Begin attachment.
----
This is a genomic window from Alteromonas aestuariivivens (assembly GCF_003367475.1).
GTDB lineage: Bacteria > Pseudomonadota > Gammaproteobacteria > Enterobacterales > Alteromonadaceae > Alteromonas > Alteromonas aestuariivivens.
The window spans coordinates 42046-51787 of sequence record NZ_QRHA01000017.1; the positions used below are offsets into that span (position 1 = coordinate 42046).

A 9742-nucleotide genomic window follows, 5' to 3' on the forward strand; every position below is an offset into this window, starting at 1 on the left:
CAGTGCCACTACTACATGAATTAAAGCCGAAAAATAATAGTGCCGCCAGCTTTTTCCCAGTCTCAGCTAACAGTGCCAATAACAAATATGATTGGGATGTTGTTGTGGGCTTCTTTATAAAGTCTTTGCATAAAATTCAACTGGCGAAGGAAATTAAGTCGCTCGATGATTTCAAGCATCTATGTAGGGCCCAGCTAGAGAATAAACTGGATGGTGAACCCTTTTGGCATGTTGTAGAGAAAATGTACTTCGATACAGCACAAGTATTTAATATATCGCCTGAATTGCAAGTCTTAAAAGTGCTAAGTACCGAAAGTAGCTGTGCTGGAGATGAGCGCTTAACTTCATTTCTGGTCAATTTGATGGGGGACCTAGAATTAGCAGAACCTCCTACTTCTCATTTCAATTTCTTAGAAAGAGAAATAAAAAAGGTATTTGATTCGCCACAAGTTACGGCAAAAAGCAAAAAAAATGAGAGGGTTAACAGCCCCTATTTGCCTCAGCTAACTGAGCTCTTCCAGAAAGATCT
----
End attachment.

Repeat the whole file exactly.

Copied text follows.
This is a genomic window from Alteromonas aestuariivivens (assembly GCF_003367475.1).
GTDB lineage: Bacteria > Pseudomonadota > Gammaproteobacteria > Enterobacterales > Alteromonadaceae > Alteromonas > Alteromonas aestuariivivens.
The window spans coordinates 42046-51787 of sequence record NZ_QRHA01000017.1; the positions used below are offsets into that span (position 1 = coordinate 42046).

A 9742-nucleotide genomic window follows, 5' to 3' on the forward strand; every position below is an offset into this window, starting at 1 on the left:
CAGTGCCACTACTACATGAATTAAAGCCGAAAAATAATAGTGCCGCCAGCTTTTTCCCAGTCTCAGCTAACAGTGCCAATAACAAATATGATTGGGATGTTGTTGTGGGCTTCTTTATAAAGTCTTTGCATAAAATTCAACTGGCGAAGGAAATTAAGTCGCTCGATGATTTCAAGCATCTATGTAGGGCCCAGCTAGAGAATAAACTGGATGGTGAACCCTTTTGGCATGTTGTAGAGAAAATGTACTTCGATACAGCACAAGTATTTAATATATCGCCTGAATTGCAAGTCTTAAAAGTGCTAAGTACCGAAAGTAGCTGTGCTGGAGATGAGCGCTTAACTTCATTTCTGGTCAATTTGATGGGGGACCTAGAATTAGCAGAACCTCCTACTTCTCATTTCAATTTCTTAGAAAGAGAAATAAAAAAGGTATTTGATTCGCCACAAGTTACGGCAAAAAGCAAAAAAAATGAGAGGGTTAACAGCCCCTATTTGCCTCAGCTAACTGAGCTCTTCCAGAAAGATCT